U.S. Courts Design Guide
Exhibit boards can be portable or built-in (preferred). The boards can be integrated
with the courtroom design by a flush swivel-mount display system including doors
that are finished in the same material as the wall. When not in use, display boards
should be covered by doors.
Each board should be at least 54 inches (1375 mm) high, 42 inches (1075 mm)
wide, and 36 inches (925 mm) above floor level. The angle of vision should be
greater than 30 degrees.
White, magnetic dry-marker boards for charting, drawing, and holding paper
exhibits, as well as tackboard for cardboard exhibits, should be provided. Storage
for an adequate supply of magnetic strips, markers, and cleaning cloths should be
Image Projection. Slide projectors, movie projectors, video monitors, and
recorders should be stored at a central location for use in courtrooms. A roll-up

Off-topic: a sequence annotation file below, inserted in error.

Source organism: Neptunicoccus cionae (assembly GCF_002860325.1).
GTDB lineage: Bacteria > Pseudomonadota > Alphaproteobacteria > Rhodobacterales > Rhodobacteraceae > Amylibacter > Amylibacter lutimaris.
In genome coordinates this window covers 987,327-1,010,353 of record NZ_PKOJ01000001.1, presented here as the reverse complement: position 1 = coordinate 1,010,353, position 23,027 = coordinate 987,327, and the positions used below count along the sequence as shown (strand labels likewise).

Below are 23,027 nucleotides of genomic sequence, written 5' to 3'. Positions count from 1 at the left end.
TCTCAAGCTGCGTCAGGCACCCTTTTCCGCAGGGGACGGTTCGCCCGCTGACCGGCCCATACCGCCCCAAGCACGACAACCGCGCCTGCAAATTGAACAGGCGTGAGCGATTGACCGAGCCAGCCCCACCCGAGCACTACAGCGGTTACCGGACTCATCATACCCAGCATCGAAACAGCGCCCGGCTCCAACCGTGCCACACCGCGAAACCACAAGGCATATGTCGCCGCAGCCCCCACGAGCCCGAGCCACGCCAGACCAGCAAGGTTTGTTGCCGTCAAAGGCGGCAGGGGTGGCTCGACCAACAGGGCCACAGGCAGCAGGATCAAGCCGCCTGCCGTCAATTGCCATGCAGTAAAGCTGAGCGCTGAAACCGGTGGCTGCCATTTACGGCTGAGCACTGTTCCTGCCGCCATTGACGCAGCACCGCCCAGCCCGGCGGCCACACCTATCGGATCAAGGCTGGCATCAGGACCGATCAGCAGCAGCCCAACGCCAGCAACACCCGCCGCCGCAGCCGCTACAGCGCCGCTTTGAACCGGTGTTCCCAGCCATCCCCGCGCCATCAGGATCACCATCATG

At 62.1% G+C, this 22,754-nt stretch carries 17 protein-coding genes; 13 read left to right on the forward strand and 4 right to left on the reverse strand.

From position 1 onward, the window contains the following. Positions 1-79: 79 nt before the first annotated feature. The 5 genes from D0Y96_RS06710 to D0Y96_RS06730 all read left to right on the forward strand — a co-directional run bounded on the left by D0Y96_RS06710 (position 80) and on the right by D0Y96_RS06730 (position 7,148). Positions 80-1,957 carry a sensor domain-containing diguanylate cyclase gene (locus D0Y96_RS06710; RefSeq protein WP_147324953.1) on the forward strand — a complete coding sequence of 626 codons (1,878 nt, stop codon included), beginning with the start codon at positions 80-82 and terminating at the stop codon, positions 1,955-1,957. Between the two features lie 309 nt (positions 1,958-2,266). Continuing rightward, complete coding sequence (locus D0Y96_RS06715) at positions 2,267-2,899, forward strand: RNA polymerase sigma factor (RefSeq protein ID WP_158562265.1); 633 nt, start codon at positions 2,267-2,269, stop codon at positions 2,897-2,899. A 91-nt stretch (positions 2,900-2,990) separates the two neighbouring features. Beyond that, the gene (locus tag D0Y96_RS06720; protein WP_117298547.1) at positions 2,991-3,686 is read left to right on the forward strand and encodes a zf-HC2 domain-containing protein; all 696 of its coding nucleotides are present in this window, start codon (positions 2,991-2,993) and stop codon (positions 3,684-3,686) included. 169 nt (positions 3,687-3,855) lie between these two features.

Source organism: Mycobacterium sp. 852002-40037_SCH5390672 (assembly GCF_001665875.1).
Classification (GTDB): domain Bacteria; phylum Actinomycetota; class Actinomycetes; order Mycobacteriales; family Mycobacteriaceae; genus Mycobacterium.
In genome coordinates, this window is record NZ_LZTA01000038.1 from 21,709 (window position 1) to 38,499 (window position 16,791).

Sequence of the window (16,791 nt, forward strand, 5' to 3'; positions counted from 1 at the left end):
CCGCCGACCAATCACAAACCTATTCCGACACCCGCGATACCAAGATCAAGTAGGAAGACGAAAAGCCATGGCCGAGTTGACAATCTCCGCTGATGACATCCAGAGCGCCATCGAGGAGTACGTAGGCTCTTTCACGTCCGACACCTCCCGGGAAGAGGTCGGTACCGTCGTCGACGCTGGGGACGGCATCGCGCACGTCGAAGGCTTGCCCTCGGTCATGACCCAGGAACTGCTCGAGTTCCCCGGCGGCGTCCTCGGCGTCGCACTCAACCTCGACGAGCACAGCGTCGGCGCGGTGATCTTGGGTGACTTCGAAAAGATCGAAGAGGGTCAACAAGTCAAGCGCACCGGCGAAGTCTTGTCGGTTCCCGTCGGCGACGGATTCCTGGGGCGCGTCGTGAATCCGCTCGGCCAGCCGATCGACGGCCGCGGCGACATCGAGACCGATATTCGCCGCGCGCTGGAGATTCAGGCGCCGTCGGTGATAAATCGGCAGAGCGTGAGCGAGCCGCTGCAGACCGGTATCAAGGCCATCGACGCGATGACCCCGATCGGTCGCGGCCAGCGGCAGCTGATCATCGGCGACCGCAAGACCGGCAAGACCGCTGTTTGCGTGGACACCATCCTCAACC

projection screen should be installed in the courtroom. A portable, collapsible
projector stand for easy storage should also be considered. If built-in, the stand can
be recessed into a wall. For presenting medical evidence, a built-in x-ray viewer or
shadow box can be integrated with courtroom wall design. A portable unit can be
shared by multiple courtrooms.
Electrical outlets must be provided at anticipated locations of audio-visual
For a detailed explanation of expected audio-visual-data systems for courtrooms,
please refer to Electronic Courtroom/Chambers, An Interim Guide to Courtroom
Technologies and Guide Specifications for Modification/Installation of Audio
Systems in United States Courthouses, available from the AOUSC.
Clock. A clock power outlet should be located in the courtroom as directed by the
A cost-effective palette, consistent with the
project budget, should be designated by the